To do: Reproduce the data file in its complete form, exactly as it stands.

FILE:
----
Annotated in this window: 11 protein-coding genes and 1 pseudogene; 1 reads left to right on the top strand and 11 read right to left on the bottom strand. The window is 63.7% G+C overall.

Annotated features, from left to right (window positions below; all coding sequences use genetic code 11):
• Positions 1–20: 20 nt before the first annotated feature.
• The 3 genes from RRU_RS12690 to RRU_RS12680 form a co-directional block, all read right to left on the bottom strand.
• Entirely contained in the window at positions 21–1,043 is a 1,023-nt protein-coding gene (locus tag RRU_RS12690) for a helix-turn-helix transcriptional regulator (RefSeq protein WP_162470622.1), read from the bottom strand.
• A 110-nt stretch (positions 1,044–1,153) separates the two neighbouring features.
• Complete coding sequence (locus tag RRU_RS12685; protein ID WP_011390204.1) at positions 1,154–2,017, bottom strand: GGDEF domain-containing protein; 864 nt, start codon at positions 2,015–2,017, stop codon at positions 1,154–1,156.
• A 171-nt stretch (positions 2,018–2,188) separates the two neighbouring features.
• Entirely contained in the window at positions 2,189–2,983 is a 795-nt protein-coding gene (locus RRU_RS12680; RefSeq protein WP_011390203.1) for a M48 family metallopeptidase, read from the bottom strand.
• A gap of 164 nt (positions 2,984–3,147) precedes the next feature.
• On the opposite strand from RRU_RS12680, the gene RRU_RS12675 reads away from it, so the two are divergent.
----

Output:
Annotated in this window: 11 protein-coding genes and 1 pseudogene; 1 reads left to right on the top strand and 11 read right to left on the bottom strand. The window is 63.7% G+C overall.

Annotated features, from left to right (window positions below; all coding sequences use genetic code 11):
• Positions 1–20: 20 nt before the first annotated feature.
• The 3 genes from RRU_RS12690 to RRU_RS12680 form a co-directional block, all read right to left on the bottom strand.
• Entirely contained in the window at positions 21–1,043 is a 1,023-nt protein-coding gene (locus tag RRU_RS12690) for a helix-turn-helix transcriptional regulator (RefSeq protein WP_162470622.1), read from the bottom strand.
• A 110-nt stretch (positions 1,044–1,153) separates the two neighbouring features.
• Complete coding sequence (locus tag RRU_RS12685; protein ID WP_011390204.1) at positions 1,154–2,017, bottom strand: GGDEF domain-containing protein; 864 nt, start codon at positions 2,015–2,017, stop codon at positions 1,154–1,156.
• A 171-nt stretch (positions 2,018–2,188) separates the two neighbouring features.
• Entirely contained in the window at positions 2,189–2,983 is a 795-nt protein-coding gene (locus RRU_RS12680; RefSeq protein WP_011390203.1) for a M48 family metallopeptidase, read from the bottom strand.
• A gap of 164 nt (positions 2,984–3,147) precedes the next feature.
• On the opposite strand from RRU_RS12680, the gene RRU_RS12675 reads away from it, so the two are divergent.